conduits are very hot!

brad richmond

New member
I have a project for a client who is running (12) 1000 HID fixture in his current grow room, the panel is approx. 50ft. away from his remote ballasts. The ballasts are 240 volt and
use 4.5 amps. Panel is 120/208 volt, 3 PH, there is a 3/4" conduit with (8) # 12 conductors feeding (4) quad receptacles (120 volt devices) wired with 208 single phase. when I amp prop
the breakers they are about 17-19 amps, the breakers are slightly warm, however the branch conduit is almost to hot to touch. Is this a derating issue? the devices are not hot at all.
 

Dennis Alwon

Moderator
Staff member
Location
Chapel Hill, NC
Occupation
Electrical Contractor
That is a lot of amperage in that conduit that is creating hit. The wires in the conduit should be able to handle the heat however if you have 17-19 amps on a 20 amp cir. then someone has not allowed for continuous rating. I assume the lights are on for more than 3 hours so the max load should be 16 amps (80% of 20 amps).
 

Sierrasparky

Senior Member
Location
USA
Occupation
Electrician ,contractor
I have a project for a client who is running (12) 1000 HID fixture in his current grow room, the panel is approx. 50ft. away from his remote ballasts. The ballasts are 240 volt and
use 4.5 amps. Panel is 120/208 volt, 3 PH, there is a 3/4" conduit with (8) # 12 conductors feeding (4) quad receptacles (120 volt devices) wired with 208 single phase. when I amp prop
the breakers they are about 17-19 amps, the breakers are slightly warm, however the branch conduit is almost to hot to touch. Is this a derating issue? the devices are not hot at all.
Welcome to the forum!


Several things come to mind
I don't think you are derating your wires due to the count of CC conductors in the same conduit.
You claim you are using 120v devices - that is a serious code violation.
you may have issue with MWBC not having handle ties but we cannot asses this.

Do you have any pictures.
did you do this work?

Hey by the way your profile says 2012 code. Does NB have a special code that is unique to that city.
 

ptonsparky

Senior Member
Location
NE (9.06 miles @5.9 Degrees from Winged Horses)
Occupation
Electrical Contractor
Welcome to the forum!


Several things come to mind
I don't think you are derating your wires due to the count of CC conductors in the same conduit.
You claim you are using 120v devices - that is a serious code violation.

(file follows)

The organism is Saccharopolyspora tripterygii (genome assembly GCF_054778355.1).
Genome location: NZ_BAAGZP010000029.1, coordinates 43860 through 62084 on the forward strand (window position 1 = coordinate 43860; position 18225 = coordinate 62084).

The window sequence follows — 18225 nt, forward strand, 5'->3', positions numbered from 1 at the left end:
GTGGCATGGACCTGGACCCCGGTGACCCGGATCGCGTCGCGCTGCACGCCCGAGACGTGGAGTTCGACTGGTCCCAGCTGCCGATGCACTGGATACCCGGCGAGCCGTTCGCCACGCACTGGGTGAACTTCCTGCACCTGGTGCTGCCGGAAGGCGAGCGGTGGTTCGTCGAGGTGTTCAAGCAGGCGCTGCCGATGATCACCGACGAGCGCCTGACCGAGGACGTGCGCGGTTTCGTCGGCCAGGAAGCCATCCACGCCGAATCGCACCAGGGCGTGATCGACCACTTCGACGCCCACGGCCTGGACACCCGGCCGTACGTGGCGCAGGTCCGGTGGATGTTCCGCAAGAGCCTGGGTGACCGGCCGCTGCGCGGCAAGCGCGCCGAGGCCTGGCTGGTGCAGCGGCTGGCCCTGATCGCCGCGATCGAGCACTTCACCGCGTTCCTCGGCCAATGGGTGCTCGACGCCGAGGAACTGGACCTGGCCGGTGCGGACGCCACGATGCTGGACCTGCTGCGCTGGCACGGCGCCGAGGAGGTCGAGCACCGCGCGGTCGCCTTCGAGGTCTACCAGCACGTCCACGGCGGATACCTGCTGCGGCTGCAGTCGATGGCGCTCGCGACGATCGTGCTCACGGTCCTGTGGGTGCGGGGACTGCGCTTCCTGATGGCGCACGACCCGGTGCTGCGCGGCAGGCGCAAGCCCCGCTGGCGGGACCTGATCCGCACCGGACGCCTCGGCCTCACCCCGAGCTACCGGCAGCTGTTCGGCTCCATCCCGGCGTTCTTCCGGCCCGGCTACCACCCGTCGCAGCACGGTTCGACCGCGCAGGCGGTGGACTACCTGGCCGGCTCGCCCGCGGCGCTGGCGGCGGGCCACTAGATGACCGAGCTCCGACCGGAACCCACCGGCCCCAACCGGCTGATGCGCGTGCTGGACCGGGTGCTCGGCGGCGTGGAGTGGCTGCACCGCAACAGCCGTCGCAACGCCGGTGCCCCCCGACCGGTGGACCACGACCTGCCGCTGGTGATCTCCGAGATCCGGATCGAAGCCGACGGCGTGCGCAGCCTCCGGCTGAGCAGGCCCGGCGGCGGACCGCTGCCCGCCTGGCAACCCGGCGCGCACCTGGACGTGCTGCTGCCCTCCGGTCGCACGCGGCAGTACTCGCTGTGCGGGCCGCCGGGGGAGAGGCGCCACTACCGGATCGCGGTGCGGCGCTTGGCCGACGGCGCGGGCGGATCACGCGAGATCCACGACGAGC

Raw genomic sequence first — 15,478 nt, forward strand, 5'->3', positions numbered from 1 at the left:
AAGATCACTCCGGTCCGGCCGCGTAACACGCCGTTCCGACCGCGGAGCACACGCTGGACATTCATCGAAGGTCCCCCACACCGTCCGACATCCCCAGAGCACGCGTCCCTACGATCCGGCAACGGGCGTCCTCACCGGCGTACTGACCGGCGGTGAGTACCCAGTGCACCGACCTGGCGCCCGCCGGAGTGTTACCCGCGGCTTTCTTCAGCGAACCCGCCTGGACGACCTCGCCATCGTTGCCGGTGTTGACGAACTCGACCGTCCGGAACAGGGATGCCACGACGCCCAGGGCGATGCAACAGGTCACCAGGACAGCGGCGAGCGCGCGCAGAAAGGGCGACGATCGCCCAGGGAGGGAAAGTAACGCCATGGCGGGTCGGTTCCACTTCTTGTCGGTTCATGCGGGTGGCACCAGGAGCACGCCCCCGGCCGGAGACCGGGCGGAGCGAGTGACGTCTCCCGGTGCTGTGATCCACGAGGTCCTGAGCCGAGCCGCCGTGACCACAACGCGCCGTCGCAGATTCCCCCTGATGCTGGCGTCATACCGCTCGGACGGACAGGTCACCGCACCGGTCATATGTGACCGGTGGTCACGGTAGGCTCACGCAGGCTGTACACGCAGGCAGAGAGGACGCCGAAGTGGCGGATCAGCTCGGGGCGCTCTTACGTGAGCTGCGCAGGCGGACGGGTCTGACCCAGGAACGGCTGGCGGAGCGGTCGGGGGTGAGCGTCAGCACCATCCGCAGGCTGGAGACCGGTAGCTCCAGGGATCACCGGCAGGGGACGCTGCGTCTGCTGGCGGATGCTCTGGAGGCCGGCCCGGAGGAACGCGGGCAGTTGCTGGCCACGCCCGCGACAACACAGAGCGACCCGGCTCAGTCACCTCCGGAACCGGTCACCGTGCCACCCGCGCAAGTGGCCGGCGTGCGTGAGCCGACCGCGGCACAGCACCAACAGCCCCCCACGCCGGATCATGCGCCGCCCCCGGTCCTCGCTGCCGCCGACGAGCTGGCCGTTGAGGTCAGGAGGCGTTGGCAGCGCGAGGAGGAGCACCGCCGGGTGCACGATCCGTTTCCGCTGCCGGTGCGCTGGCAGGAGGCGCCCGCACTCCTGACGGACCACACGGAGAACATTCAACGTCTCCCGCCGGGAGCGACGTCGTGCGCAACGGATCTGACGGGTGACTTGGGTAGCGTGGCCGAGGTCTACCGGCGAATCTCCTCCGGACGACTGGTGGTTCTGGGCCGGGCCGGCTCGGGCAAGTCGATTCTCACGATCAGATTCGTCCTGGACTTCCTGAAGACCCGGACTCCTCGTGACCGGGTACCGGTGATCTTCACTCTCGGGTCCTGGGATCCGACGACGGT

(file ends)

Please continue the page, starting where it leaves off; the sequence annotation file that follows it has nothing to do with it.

you may have issue with MWBC not having handle ties but we cannot asses this.

Do you have any pictures.
did you do this work?

Hey by the way your profile says 2012 code. Does NB have a special code that is unique to that city.
The way interpretations are bounced around the NEC quoted could be 2012.06.23.1324.18.
 

kwired

Electron manager
Location
NE Nebraska
I have to agree the conductors are undersized even if there were only less then 3 in the raceway if they are drawing 17-19 amps for a continuous load.

That said if they were 10 AWG they are probably code compliant(though I didn't verify the math), but you would possibly still be surprised just how warm that raceway may still get, though it should be somewhat cooler then what you have now.

120 volt receptacles - is another code issue but has nothing to do with the question about the heating.
 

charlie b

Moderator
Staff member
Location
Seattle, WA
Occupation
Electrical Engineer
While I echo many of the statements that have been made, I don't think the issue of the hot conduit has been answered. When I hear "hot conduit," I think "net magnetic field from the wires inside." This, for example, is why we are generally not allowed to run three phase circuits with separate conduits for each phase. Obviously you can't get an exact balance among the three phases when you are powering four 208V circuits. But are you as close as you can get to a balance? I mean are the four circuits connected as A-B, B-C, C-A, and A-B? Even that attempt at balancing load will leave you with a net magnetic field generated by the A and B phases. But if your four circuits are all connected to phases A&B, then you have a serious net magnetic field. The impact of that magnetic field is that it will cause current to flow along the surrounding conduit. That is what will cause the conduit to get hot.
 

fmtjfw

Senior Member